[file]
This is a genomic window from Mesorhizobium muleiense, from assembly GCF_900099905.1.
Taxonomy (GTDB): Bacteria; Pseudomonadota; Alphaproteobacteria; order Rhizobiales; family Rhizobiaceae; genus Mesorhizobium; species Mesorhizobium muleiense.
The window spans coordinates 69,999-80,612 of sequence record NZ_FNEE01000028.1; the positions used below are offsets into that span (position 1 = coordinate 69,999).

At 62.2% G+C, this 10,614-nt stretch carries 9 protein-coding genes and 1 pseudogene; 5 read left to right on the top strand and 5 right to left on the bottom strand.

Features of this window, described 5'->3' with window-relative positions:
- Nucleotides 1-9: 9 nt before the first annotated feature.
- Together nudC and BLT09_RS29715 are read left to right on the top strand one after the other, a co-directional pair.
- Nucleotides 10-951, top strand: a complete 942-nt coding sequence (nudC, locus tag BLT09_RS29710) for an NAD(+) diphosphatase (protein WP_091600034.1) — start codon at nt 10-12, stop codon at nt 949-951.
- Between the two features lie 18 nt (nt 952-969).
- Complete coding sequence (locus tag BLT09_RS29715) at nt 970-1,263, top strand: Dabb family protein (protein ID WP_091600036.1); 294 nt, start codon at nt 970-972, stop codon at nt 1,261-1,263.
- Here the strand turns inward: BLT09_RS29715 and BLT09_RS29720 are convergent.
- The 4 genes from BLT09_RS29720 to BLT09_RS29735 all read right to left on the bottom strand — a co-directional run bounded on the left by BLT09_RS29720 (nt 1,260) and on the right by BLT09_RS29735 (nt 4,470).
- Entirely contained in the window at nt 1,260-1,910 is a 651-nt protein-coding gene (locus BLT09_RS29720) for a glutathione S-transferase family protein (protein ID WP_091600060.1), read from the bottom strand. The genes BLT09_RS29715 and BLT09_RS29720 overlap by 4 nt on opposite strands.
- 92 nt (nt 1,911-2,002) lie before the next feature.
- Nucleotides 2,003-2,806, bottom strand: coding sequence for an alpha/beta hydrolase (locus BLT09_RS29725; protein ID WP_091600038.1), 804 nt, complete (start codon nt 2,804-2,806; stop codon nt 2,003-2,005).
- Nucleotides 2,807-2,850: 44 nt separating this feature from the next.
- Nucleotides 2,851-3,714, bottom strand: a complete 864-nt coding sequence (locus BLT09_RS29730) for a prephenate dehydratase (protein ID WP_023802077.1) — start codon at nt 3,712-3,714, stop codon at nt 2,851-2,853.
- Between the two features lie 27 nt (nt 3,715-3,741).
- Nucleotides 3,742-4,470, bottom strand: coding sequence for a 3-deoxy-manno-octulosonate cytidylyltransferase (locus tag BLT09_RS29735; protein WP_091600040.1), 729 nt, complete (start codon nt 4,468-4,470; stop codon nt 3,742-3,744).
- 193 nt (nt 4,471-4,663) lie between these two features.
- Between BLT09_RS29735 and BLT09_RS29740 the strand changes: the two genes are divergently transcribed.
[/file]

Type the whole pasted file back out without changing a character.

This is a genomic window from Mesorhizobium muleiense, from assembly GCF_900099905.1.
Taxonomy (GTDB): Bacteria; Pseudomonadota; Alphaproteobacteria; order Rhizobiales; family Rhizobiaceae; genus Mesorhizobium; species Mesorhizobium muleiense.
The window spans coordinates 69,999-80,612 of sequence record NZ_FNEE01000028.1; the positions used below are offsets into that span (position 1 = coordinate 69,999).

At 62.2% G+C, this 10,614-nt stretch carries 9 protein-coding genes and 1 pseudogene; 5 read left to right on the top strand and 5 right to left on the bottom strand.

Features of this window, described 5'->3' with window-relative positions:
- Nucleotides 1-9: 9 nt before the first annotated feature.
- Together nudC and BLT09_RS29715 are read left to right on the top strand one after the other, a co-directional pair.
- Nucleotides 10-951, top strand: a complete 942-nt coding sequence (nudC, locus tag BLT09_RS29710) for an NAD(+) diphosphatase (protein WP_091600034.1) — start codon at nt 10-12, stop codon at nt 949-951.
- Between the two features lie 18 nt (nt 952-969).
- Complete coding sequence (locus tag BLT09_RS29715) at nt 970-1,263, top strand: Dabb family protein (protein ID WP_091600036.1); 294 nt, start codon at nt 970-972, stop codon at nt 1,261-1,263.
- Here the strand turns inward: BLT09_RS29715 and BLT09_RS29720 are convergent.
- The 4 genes from BLT09_RS29720 to BLT09_RS29735 all read right to left on the bottom strand — a co-directional run bounded on the left by BLT09_RS29720 (nt 1,260) and on the right by BLT09_RS29735 (nt 4,470).
- Entirely contained in the window at nt 1,260-1,910 is a 651-nt protein-coding gene (locus BLT09_RS29720) for a glutathione S-transferase family protein (protein ID WP_091600060.1), read from the bottom strand. The genes BLT09_RS29715 and BLT09_RS29720 overlap by 4 nt on opposite strands.
- 92 nt (nt 1,911-2,002) lie before the next feature.
- Nucleotides 2,003-2,806, bottom strand: coding sequence for an alpha/beta hydrolase (locus BLT09_RS29725; protein ID WP_091600038.1), 804 nt, complete (start codon nt 2,804-2,806; stop codon nt 2,003-2,005).
- Nucleotides 2,807-2,850: 44 nt separating this feature from the next.
- Nucleotides 2,851-3,714, bottom strand: a complete 864-nt coding sequence (locus BLT09_RS29730) for a prephenate dehydratase (protein ID WP_023802077.1) — start codon at nt 3,712-3,714, stop codon at nt 2,851-2,853.
- Between the two features lie 27 nt (nt 3,715-3,741).
- Nucleotides 3,742-4,470, bottom strand: coding sequence for a 3-deoxy-manno-octulosonate cytidylyltransferase (locus tag BLT09_RS29735; protein WP_091600040.1), 729 nt, complete (start codon nt 4,468-4,470; stop codon nt 3,742-3,744).
- 193 nt (nt 4,471-4,663) lie between these two features.
- Between BLT09_RS29735 and BLT09_RS29740 the strand changes: the two genes are divergently transcribed.